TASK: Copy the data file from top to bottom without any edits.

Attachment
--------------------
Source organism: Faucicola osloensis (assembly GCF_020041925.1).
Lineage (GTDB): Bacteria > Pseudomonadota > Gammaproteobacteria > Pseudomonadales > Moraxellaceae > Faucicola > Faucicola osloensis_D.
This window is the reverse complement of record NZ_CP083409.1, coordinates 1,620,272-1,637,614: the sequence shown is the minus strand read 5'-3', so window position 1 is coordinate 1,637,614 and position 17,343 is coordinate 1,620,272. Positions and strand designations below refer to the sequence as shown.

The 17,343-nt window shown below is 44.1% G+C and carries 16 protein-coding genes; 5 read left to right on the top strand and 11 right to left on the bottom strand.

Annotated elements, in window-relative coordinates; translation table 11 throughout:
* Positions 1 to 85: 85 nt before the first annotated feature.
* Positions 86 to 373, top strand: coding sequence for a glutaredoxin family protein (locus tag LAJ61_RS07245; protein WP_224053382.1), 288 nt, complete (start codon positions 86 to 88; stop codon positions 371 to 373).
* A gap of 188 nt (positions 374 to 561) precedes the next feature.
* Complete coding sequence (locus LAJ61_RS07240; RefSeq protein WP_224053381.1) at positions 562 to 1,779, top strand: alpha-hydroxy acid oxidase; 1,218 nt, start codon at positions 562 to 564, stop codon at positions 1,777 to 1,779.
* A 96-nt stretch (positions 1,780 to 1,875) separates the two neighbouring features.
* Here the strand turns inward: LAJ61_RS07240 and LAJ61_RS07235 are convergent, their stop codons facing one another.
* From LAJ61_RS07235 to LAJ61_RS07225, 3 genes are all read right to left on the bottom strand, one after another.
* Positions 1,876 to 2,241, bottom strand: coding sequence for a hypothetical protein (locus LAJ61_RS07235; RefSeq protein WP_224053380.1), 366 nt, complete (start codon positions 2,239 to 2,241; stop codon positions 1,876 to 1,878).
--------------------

Source organism: Faucicola osloensis (assembly GCF_020041925.1).
Lineage (GTDB): Bacteria > Pseudomonadota > Gammaproteobacteria > Pseudomonadales > Moraxellaceae > Faucicola > Faucicola osloensis_D.
This window is the reverse complement of record NZ_CP083409.1, coordinates 1,620,272-1,637,614: the sequence shown is the minus strand read 5'-3', so window position 1 is coordinate 1,637,614 and position 17,343 is coordinate 1,620,272. Positions and strand designations below refer to the sequence as shown.

The 17,343-nt window shown below is 44.1% G+C and carries 16 protein-coding genes; 5 read left to right on the top strand and 11 right to left on the bottom strand.

Annotated elements, in window-relative coordinates; translation table 11 throughout:
* Positions 1 to 85: 85 nt before the first annotated feature.
* Positions 86 to 373, top strand: coding sequence for a glutaredoxin family protein (locus tag LAJ61_RS07245; protein WP_224053382.1), 288 nt, complete (start codon positions 86 to 88; stop codon positions 371 to 373).
* A gap of 188 nt (positions 374 to 561) precedes the next feature.
* Complete coding sequence (locus LAJ61_RS07240; RefSeq protein WP_224053381.1) at positions 562 to 1,779, top strand: alpha-hydroxy acid oxidase; 1,218 nt, start codon at positions 562 to 564, stop codon at positions 1,777 to 1,779.
* A 96-nt stretch (positions 1,780 to 1,875) separates the two neighbouring features.
* Here the strand turns inward: LAJ61_RS07240 and LAJ61_RS07235 are convergent, their stop codons facing one another.
* From LAJ61_RS07235 to LAJ61_RS07225, 3 genes are all read right to left on the bottom strand, one after another.
* Positions 1,876 to 2,241, bottom strand: coding sequence for a hypothetical protein (locus LAJ61_RS07235; RefSeq protein WP_224053380.1), 366 nt, complete (start codon positions 2,239 to 2,241; stop codon positions 1,876 to 1,878).